Published: Wed, July 18, 2018
Finance | By Claude Patterson

Japan, EU ink free trade deal amid worries about United States protectionism


Japan and the EU account for about a third of global GDP and their trade relationship has room to grow, according to EU officials, who expect the deal to boost the EU economy by 0.8 percent and Japan's by 0.3 percent over the long term.

President Trump called the European Union a trading "foe" last week, and on Tuesday European leaders replied by signing an economic partnership with Japan that will eliminate nearly all tariffs on bilateral goods.

"It is the common duty of Europe and China, but also America and Russian Federation, not to destroy (the global trade order) but to improve it, not to start trade wars which turned into hot conflicts so often in our history", Tusk said in Beijing.

"Today's signature of the EU-Japan Economic Partnership Agreement is a landmark moment for global trade", he said.

"Politically, it's a light in the increasing darkness of global politics", European Council President Tusk said of the deal, according to The Guardian.

Once in effect, . the deal will eliminate almost all of the tariffs levied on Japanese goods within the European market, . which means South Korean goods will no longer have the same price competitiveness within the market.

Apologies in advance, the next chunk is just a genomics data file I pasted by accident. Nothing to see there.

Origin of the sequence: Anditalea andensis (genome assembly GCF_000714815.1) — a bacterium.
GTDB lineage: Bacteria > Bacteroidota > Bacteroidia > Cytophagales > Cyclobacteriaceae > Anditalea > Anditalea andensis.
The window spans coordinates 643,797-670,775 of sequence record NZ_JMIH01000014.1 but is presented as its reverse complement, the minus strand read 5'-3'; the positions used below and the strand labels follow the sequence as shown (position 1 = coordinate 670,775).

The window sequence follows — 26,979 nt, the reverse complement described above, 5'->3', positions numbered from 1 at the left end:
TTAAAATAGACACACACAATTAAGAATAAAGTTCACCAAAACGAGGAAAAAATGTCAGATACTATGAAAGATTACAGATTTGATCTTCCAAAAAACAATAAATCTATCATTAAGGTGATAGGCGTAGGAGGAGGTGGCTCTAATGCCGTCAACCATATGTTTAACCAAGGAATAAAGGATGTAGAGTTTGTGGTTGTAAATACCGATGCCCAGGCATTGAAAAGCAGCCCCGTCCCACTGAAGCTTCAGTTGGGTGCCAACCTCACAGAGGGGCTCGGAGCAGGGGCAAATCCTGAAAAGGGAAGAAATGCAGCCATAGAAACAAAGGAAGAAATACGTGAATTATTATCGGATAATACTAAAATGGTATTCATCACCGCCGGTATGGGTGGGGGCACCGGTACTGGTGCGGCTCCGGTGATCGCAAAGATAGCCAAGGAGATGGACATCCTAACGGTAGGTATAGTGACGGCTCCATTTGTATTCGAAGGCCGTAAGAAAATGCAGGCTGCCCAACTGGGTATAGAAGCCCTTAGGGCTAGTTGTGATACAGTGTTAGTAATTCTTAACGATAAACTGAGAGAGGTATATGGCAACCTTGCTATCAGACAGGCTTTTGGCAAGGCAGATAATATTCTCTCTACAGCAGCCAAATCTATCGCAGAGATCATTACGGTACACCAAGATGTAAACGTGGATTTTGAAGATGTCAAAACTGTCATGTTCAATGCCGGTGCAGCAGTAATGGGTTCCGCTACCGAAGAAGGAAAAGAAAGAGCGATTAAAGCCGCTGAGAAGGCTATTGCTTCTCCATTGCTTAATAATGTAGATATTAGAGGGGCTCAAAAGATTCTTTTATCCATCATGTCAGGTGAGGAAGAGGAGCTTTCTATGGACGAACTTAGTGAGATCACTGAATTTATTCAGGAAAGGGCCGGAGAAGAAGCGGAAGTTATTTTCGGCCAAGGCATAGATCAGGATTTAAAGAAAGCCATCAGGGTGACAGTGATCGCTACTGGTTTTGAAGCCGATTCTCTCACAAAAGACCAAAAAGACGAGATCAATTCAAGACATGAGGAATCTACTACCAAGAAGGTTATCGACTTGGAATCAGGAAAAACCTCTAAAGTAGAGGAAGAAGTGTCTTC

The deal, which is the largest-ever negotiated by the European Union, will unite about 600 million people across both markets.

Japan's Prime Minister Shinzo Abe had been scheduled to sign the deal in Brussels last week, but cancelled his trip after devastating floods that killed more than 220 people.

On Sunday, the USA president fuelled rising rancour by labelling the European Union, along with Russian Federation and China, "a foe" of the United States, and repeating his assertion that the European Union has "really taken advantage of us on trade".

Commenting on the deal, Ross Denton, of the global law firm Baker McKenzie, said that both Japan and the European Union had compromised to produce a significant new partnership.

The deal removes the 10% tariff the European Union levies on importing Japanese cars and the 3% tariff on most auto parts, Reuters reported.

The price of European wine and pork will fall for consumers in Japan. The difference reflects exceptions on such products as rice, which enjoys strong political protection from imports in Japan.

The major step toward liberalising trade was discussed in talks since 2013 but is striking in the timing of the signing, as China and the U.S. are embroiled in trade conflicts.

The US this month imposed 25 percent tariffs on $34bn of Chinese goods to lower the US trade deficit, and China quickly retaliated with an increase in tariffs on US goods.

Beijing has responded by imposing identical penalties on a similar amount of American imports. The partnership includes Australia, Mexico, Vietnam and other nations, although the USA has withdrawn.

Tusk also ensured the EU's and Japan's joint support of the Iran Nuclear Deal, which Trump pulled out from earlier this year.

The EU is seeking access to one of the world's richest markets, while Japan hopes to jump-start an economy that has struggled to find solid growth.

Europe's food sector is one of the biggest winners from the deal, which should allow it to capitalize on Japanese demand for high-quality cheese, chocolates, meats and pasta.

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